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A Duchesne County judge has suppressed every statement a former nurse made during a police interrogation into allegations that he sexually assaulted a female surgery patient.
Joshua Platte Shumway, 28, is charged with sexually abusing a patient at Uintah Basin Medical Center.
But 8th District Judge Edwin Peterson suppressed Shumway's statements citing a botched investigation.
The judge said Roosevelt Police Detective Pete Butcher never asked the victim or the hospital administration to identify Shumway in a photo line-up, misled a judge in obtaining an arrest warrant, and coerced Shumway during the subsequent interrogation.
"[Shumway's] statements were not made of his own free will," Peterson wrote in his decision issued Wednesday.
Butcher appealed to Shumway's Mormon faith, misrepresented how much evidence the police had, and combined with "the threat of harsher punishment if he failed to confess, caused [Shumway] to say what the Detective wanted him to say."
Attorneys had been battling for about a year on whether Shumway's statements could be allowed at his trial, which has not yet been scheduled.
Shumway was charged in December 2013 with three counts of forcible sexual abuse, object rape, forcible sodomy, threat of violence and three counts of tampering with a witness. All but one of the charges are felonies, and if convicted of forcible sodomy, he could face up to life in prison.
The alleged victim told police that on April 16, 2013, she was staying overnight at the hospital after surgery. During the night, a male nurse came into her room and sexually assaulted her on five occasions, according to police.
Investigators determined that Shumway had been working that night and, based on a medication log, administered a drug to the victim.
But the victim described her assailant as a man who wore a name tag with "Green" on it, and he had a tattoo on his arm, according to Peterson's ruling. Butcher failed to mention in his affidavit for Shumway's arrest warrant that those details don't match Shumway's description, Peterson wrote.
The judge even questioned the notion that the suspect was a nurse. The victim testified at an evidence hearing that she believed the perpetrator was a nurse only because he wore scrubs, but that he said he was not her nurse.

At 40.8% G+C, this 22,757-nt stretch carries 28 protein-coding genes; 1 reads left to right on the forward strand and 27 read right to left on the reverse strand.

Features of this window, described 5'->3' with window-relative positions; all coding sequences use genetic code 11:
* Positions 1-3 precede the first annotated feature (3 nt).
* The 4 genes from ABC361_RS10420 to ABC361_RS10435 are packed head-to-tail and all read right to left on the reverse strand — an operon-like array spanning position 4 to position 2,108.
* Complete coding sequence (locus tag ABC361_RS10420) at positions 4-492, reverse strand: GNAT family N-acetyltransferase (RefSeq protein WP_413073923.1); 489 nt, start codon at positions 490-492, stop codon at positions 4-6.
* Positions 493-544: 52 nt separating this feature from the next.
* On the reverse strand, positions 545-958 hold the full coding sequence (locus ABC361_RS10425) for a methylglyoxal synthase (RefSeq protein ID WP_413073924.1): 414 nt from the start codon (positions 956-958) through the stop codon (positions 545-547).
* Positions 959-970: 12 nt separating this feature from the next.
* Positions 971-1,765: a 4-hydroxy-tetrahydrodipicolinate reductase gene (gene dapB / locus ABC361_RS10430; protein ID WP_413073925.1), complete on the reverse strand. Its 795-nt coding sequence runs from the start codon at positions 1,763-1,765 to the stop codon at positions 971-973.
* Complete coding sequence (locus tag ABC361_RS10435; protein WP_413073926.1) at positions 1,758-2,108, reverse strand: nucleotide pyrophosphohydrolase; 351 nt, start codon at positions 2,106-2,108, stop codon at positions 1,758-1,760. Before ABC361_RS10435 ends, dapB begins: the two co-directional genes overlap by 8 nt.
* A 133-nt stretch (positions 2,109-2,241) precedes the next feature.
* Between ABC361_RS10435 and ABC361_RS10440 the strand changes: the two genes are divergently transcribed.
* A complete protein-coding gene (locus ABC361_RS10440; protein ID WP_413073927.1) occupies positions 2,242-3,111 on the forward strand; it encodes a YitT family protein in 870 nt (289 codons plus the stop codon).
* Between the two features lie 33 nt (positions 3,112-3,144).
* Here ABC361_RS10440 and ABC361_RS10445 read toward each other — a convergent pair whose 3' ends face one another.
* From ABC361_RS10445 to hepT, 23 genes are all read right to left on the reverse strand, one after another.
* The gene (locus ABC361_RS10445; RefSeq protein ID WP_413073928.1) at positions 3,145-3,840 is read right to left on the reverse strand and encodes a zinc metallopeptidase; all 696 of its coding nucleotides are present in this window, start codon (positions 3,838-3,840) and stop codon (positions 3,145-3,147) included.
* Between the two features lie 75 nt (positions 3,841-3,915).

"Common experience of anyone having been in a medical facility is that all personnel, including doctors, therapists, nurses, staff members, and often times even cleaning and janitorial personnel, generally wear scrubs," Peterson wrote. "… The identification of the alleged perpetrator as a nurse was reckless speculation on the part of Detective Butcher."
Butcher did not prepare a photo line-up or ask the victim to identify Shumway as the suspect prior to applying for the arrest warrant. But Butcher's probable cause statement could have easily misled a judge into believing the victim had positively identified Shumway, Peterson wrote.
Peterson ruled that the warrant was obtained "by intentionally misleading the magistrate" a different judge who has since recused himself from the case.
Deputy Duchesne County Attorney Grant Charles argued in an earlier motion that Shumway's statements to police were not involuntary and that his free will was not overcome by Butcher's interview tactics.
Prosecutors also defended the warrant, arguing that Butcher's affidavit "does not state anything untruthful standing on its own," according to Peterson's decision.
Neither Shumway's attorney nor the Duchesne County Attorney's Office could be immediately reached for comment Friday morning. The Roosevelt police chief was unavailable for comment.
In December 2014, Shumway voluntarily surrendered his nursing license, according to an order filed by the Utah Department of Professional Licensing.
Shumway agreed that findings of fact made by the department specifically that he "touched a patient in an inappropriate sexual manner on more than one occasion while working at a Utah hospital" constitute unprofessional conduct. Shumway, however, neither admitted nor denied the allegation, according to the order.